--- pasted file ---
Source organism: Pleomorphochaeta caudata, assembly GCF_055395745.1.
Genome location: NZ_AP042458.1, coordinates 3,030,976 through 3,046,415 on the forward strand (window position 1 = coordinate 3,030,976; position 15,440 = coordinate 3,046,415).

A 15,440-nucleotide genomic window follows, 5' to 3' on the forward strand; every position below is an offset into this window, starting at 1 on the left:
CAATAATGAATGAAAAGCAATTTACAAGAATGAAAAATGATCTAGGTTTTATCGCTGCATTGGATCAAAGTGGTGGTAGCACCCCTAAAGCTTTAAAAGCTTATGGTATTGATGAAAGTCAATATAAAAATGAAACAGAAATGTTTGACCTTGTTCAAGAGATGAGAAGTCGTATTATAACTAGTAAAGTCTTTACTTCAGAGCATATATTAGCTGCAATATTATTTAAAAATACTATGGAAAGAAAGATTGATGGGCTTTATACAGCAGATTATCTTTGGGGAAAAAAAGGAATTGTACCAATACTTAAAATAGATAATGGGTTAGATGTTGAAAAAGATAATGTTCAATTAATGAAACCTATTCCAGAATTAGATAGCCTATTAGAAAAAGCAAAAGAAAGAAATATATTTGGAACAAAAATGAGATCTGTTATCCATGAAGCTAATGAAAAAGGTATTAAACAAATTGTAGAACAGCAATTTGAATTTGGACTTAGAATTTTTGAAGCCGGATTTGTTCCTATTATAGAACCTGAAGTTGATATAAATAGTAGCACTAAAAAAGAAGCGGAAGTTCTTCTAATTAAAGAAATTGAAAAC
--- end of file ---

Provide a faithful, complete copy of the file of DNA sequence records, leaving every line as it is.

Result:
Source organism: Pleomorphochaeta caudata, assembly GCF_055395745.1.
Genome location: NZ_AP042458.1, coordinates 3,030,976 through 3,046,415 on the forward strand (window position 1 = coordinate 3,030,976; position 15,440 = coordinate 3,046,415).

A 15,440-nucleotide genomic window follows, 5' to 3' on the forward strand; every position below is an offset into this window, starting at 1 on the left:
CAATAATGAATGAAAAGCAATTTACAAGAATGAAAAATGATCTAGGTTTTATCGCTGCATTGGATCAAAGTGGTGGTAGCACCCCTAAAGCTTTAAAAGCTTATGGTATTGATGAAAGTCAATATAAAAATGAAACAGAAATGTTTGACCTTGTTCAAGAGATGAGAAGTCGTATTATAACTAGTAAAGTCTTTACTTCAGAGCATATATTAGCTGCAATATTATTTAAAAATACTATGGAAAGAAAGATTGATGGGCTTTATACAGCAGATTATCTTTGGGGAAAAAAAGGAATTGTACCAATACTTAAAATAGATAATGGGTTAGATGTTGAAAAAGATAATGTTCAATTAATGAAACCTATTCCAGAATTAGATAGCCTATTAGAAAAAGCAAAAGAAAGAAATATATTTGGAACAAAAATGAGATCTGTTATCCATGAAGCTAATGAAAAAGGTATTAAACAAATTGTAGAACAGCAATTTGAATTTGGACTTAGAATTTTTGAAGCCGGATTTGTTCCTATTATAGAACCTGAAGTTGATATAAATAGTAGCACTAAAAAAGAAGCGGAAGTTCTTCTAATTAAAGAAATTGAAAAC